「すぐに戻れる、すぐにまた会えるさ」 (Sugu ni Modoru, Sugu ni Mata Aeru sa)
“I’ll be back soon, we’ll see each other soon”
Change of pace this week! Stilts is off drinking (probably – that’s usually a fair guess) with friends so I’ll be taking on coverage of Maoyuu Maou Yuusha for this one week. My posting style is generally fairly different but bear with me, I’ll try to contain my ranting! Probably. Alright I won’t, but there isn’t much of it – just a few things here and there I want to address while I have the opportunity.
There’s always an ill omen in the air, a hint of foreshadowing, whenever someone writes something along the lines of ‘I like how peaceful things are right now’. It’s one of those obvious flags that means the peaceful days are coming to an end and disaster will soon strike. And strike it does. Or rather, begins to strike – the strike appears to be on its way in upcoming episodes. The conflicts with demons aren’t the only ones, as a shamed general, now willing to do anything for revenge under the guidance of one of the more corrupt central kings make preparations to crush the Winter Nation. It’s a continuation of the themes Maoyuu so greatly favours – good and evil aren’t dictated by species, but by the individuals themselves. Demons are not inherently evil; humans are not inherently good.
Conflict is always a pretty big theme in this series which is kind of a given when ending the war is its central driving premise. War itself cannot truly bring about peace – there will always be dissent from the losing side, having their freedom of choice snatched away from them by others. The conflict remains, quieter but still present until something sets it off and fighting breaks out once more. Knowing this, and with Maou’s desire to save everyone on both sides of the war, Yuusha is obviously going to be left feeling useless when his skillset only allows him to kill. But the fact of the matter is that he isn’t useless, his clever use of scare tactics aside, no matter how idealistically they want to go about creating peace, fighting is going to be unavoidable. It’s a damn war after all. Even after it’s over, some semblance of force will need to remain, as the old adage says: Si vis pacem, para bellum (If you wish for peace, prepare for war). In a world where conflict has played such a large role for so long, expecting things to work out without some show of force would be naive.
I could probably go on for ages about some of the concepts Maoyuu Maou Yuusha brings up, but I’ll restrain myself and talk only a little about the one that I think is most relevant even in present times. You need education to know you need it. It’s hard to find something more true and it applies so greatly even now. There’s still so much we don’t know about our universe and yet we consider ourselves to be highly intelligent and knowledgeable beings. This is only because we don’t know. We don’t know what more there is out there, we don’t know what secrets life might hold. Information may be far more easily accessible in this day and age so we don’t suffer problems as widespread as those present in Maoyuu, but it remains something that will continue to apply as time goes on. For their world, the printing press is but the first step forwards on that journey.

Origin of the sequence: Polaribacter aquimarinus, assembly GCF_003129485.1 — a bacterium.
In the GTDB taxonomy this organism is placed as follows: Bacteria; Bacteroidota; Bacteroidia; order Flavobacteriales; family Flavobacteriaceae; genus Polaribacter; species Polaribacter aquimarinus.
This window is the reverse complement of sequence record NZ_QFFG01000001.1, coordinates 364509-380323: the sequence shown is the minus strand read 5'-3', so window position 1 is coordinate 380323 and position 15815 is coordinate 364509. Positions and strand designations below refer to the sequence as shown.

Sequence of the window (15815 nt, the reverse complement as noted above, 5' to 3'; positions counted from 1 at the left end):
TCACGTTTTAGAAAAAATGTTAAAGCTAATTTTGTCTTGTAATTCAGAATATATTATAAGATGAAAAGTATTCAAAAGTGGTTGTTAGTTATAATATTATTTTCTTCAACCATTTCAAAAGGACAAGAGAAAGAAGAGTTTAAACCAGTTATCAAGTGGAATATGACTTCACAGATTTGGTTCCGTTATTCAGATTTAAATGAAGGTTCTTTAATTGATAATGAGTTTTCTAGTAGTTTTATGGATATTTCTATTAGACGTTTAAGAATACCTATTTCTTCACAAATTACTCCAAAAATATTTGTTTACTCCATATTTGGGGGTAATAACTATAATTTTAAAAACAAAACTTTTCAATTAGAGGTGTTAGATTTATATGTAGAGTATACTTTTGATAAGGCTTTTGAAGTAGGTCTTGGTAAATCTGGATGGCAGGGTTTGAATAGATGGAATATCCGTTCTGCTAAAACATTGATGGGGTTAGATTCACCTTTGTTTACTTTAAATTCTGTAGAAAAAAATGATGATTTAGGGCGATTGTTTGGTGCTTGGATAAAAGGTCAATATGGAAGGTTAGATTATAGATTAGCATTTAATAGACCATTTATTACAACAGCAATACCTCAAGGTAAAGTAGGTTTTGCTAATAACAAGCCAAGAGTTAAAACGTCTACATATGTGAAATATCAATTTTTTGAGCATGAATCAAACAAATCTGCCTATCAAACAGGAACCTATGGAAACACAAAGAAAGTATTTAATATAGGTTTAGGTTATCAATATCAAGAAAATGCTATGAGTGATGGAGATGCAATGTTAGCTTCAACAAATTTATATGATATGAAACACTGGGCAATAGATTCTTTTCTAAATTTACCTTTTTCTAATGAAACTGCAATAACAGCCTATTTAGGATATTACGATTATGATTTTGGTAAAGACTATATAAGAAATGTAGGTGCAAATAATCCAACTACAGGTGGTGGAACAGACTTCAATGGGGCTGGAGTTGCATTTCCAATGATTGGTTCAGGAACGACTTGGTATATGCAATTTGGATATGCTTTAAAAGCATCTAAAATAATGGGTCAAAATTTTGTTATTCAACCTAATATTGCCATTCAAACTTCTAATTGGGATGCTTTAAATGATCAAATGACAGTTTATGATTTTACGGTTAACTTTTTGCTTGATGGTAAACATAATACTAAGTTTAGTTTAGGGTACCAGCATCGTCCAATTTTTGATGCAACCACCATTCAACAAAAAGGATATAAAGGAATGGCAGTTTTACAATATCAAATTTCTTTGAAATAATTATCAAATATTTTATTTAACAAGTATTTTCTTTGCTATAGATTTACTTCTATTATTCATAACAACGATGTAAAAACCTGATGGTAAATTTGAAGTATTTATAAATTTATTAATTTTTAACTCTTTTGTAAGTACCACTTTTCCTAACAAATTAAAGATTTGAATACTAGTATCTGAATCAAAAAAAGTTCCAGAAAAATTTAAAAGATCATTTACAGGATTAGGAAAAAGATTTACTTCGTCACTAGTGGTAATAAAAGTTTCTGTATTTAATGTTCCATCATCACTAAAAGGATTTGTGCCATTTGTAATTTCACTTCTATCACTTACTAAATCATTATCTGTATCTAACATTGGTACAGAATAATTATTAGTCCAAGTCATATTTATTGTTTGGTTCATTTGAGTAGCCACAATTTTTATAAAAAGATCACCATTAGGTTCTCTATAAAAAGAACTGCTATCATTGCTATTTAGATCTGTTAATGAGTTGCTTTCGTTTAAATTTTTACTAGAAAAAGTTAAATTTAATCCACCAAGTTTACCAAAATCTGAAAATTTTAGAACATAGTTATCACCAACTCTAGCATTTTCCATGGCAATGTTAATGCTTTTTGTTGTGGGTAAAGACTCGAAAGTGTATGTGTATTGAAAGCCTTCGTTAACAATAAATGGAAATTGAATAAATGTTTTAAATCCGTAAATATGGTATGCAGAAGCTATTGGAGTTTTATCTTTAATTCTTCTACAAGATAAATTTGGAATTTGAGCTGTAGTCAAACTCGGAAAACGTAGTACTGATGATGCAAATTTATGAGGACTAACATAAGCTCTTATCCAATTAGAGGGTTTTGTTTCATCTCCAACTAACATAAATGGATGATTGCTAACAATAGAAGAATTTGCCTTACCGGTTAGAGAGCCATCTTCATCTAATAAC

The accelerated history is perhaps one of the things that draws me most to Maoyuu. Maou is basically one of us, a being ‘from the internet’ with such a wide range of knowledge that could be applied to the world, thrust into the middle of a traditional fantasy video game setting with the opportunity to do what she can to fix things. It’s fun to try and imagine what one would do in that situation and equally as entertaining to watch a character go through those very motions.
As a reader of the manga I have my issues with the adaptation. It’s no surprise really, adaptations almost never quite live up to expectations, they always fall just short of our hopes for them. I love the music, it’s perhaps one of the things that draws me to this adaptation most. But coming from the Ishida Akira manga (which I highly recommend to those who enjoy the show) I continuously find myself disappointed by the comparatively bland light novel designs used in the anime. Karyuu Koujo (Itou Shizuka) is a particularly strong offender in this category. I also find that the pace is moving extremely rapidly for no solid reason, with many awesome scenes skipped completely. The battle scenes, rare though they are, also lack impact. Combat may not be the main focus of the series, but that doesn’t mean they shouldn’t be spectacular when they do come up. One of the big draws to the manga came from some of those slice of life scenes that have been cut entirely. I wanted to see Yuusha’s hilarious attempts at teaching swordsmanship!
tl;dr: @MoombaDS – Education, accelerated history, and the birth of a new conflict. #Maoyu
- Yuusha has it right – in warfare there isn’t really a ‘fair‘. War is not a sport and death is death, whether chivalrous or not.
- And then Yuusha had a boner so powerful the whole world shook. Do you tell me that’s not what happened? Lies! The timing was too perfect!
- Meido Chou knows what to do!
Random aside: I released an awesome eight track sci-fi electronic video-game-inspired album! You should listen to it, buy it, and spread the word or something!